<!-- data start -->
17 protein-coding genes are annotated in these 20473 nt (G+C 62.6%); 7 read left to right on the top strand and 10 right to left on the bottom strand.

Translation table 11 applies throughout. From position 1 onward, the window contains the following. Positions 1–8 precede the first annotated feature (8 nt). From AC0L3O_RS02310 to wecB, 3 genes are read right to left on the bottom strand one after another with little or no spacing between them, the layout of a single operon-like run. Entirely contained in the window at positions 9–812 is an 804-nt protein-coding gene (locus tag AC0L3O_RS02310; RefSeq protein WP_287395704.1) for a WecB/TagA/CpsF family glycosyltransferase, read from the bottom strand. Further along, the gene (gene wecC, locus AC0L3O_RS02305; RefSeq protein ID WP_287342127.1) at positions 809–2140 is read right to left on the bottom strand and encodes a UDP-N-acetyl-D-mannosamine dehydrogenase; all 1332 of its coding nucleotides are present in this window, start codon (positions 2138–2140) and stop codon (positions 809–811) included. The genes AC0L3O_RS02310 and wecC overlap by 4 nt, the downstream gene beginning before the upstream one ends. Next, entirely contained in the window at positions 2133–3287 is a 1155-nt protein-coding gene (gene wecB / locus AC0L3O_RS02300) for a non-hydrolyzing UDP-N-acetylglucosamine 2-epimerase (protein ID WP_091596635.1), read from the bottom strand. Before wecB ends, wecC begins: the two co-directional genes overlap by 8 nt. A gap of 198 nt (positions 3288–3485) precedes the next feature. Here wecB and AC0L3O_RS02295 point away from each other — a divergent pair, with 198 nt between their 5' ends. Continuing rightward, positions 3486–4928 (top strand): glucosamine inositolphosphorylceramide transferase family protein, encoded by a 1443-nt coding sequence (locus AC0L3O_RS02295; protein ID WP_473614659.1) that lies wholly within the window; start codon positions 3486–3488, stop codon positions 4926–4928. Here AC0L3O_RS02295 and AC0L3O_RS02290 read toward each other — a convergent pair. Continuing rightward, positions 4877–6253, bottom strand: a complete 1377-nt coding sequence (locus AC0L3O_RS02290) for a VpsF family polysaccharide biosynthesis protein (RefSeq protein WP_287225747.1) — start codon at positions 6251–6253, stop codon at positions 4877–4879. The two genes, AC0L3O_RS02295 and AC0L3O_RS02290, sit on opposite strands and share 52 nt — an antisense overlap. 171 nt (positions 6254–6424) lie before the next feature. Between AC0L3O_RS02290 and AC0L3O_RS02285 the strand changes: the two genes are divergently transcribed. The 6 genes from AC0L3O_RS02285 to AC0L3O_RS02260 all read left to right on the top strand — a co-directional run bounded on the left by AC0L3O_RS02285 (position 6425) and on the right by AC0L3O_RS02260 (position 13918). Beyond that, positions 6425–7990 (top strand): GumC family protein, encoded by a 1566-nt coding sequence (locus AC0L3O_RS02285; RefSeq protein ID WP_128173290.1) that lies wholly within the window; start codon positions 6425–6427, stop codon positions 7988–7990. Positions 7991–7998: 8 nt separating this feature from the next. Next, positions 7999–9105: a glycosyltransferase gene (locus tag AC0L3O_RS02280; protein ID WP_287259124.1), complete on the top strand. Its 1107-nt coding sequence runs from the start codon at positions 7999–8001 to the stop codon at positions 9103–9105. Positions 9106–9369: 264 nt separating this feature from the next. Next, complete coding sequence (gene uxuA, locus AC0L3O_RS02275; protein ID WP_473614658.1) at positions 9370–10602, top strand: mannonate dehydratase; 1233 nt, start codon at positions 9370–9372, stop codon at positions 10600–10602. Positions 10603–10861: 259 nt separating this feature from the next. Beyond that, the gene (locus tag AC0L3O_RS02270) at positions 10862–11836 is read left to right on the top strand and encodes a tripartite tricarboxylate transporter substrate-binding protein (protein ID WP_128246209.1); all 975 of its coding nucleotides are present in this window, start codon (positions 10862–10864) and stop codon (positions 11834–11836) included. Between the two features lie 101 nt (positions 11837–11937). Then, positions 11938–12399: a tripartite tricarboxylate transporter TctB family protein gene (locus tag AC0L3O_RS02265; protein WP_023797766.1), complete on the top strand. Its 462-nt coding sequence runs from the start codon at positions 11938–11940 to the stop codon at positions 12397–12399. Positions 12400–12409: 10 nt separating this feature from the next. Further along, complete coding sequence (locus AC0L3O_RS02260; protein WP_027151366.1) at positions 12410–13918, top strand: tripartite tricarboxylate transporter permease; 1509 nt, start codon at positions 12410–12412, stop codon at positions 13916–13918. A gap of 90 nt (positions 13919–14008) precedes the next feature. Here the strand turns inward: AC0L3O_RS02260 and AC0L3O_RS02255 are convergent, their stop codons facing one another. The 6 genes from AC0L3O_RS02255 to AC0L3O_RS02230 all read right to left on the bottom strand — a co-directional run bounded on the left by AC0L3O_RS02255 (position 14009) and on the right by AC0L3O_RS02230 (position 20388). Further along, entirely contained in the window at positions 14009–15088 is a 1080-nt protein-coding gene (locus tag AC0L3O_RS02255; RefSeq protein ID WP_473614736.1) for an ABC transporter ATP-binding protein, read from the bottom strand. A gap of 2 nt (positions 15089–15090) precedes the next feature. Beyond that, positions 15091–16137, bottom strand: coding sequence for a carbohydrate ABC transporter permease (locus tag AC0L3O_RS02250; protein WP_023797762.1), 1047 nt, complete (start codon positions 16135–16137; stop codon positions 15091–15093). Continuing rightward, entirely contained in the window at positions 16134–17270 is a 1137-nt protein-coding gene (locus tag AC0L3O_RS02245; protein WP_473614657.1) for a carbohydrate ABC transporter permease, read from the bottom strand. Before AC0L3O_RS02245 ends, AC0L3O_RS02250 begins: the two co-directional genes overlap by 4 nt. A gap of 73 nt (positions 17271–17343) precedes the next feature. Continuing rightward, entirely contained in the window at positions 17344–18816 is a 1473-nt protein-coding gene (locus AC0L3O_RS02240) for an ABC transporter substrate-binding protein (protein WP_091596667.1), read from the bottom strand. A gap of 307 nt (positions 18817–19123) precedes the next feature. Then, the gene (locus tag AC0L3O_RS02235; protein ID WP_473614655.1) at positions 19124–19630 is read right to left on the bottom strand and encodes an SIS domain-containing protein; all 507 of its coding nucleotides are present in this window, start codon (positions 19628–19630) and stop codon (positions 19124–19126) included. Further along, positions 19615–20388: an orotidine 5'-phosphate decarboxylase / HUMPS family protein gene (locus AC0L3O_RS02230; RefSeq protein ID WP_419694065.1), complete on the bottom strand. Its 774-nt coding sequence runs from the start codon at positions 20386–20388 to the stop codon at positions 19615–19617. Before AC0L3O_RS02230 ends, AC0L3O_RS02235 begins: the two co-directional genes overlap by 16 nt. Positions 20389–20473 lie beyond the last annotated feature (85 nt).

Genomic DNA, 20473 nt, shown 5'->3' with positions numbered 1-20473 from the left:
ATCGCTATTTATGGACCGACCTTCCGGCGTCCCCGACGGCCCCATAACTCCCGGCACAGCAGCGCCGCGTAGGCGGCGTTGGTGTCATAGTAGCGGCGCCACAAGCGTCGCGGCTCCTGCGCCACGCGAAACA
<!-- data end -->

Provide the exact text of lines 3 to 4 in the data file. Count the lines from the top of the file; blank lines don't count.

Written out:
Genomic DNA, 20473 nt, shown 5'->3' with positions numbered 1-20473 from the left:
ATCGCTATTTATGGACCGACCTTCCGGCGTCCCCGACGGCCCCATAACTCCCGGCACAGCAGCGCCGCGTAGGCGGCGTTGGTGTCATAGTAGCGGCGCCACAAGCGTCGCGGCTCCTGCGCCACGCGAAACA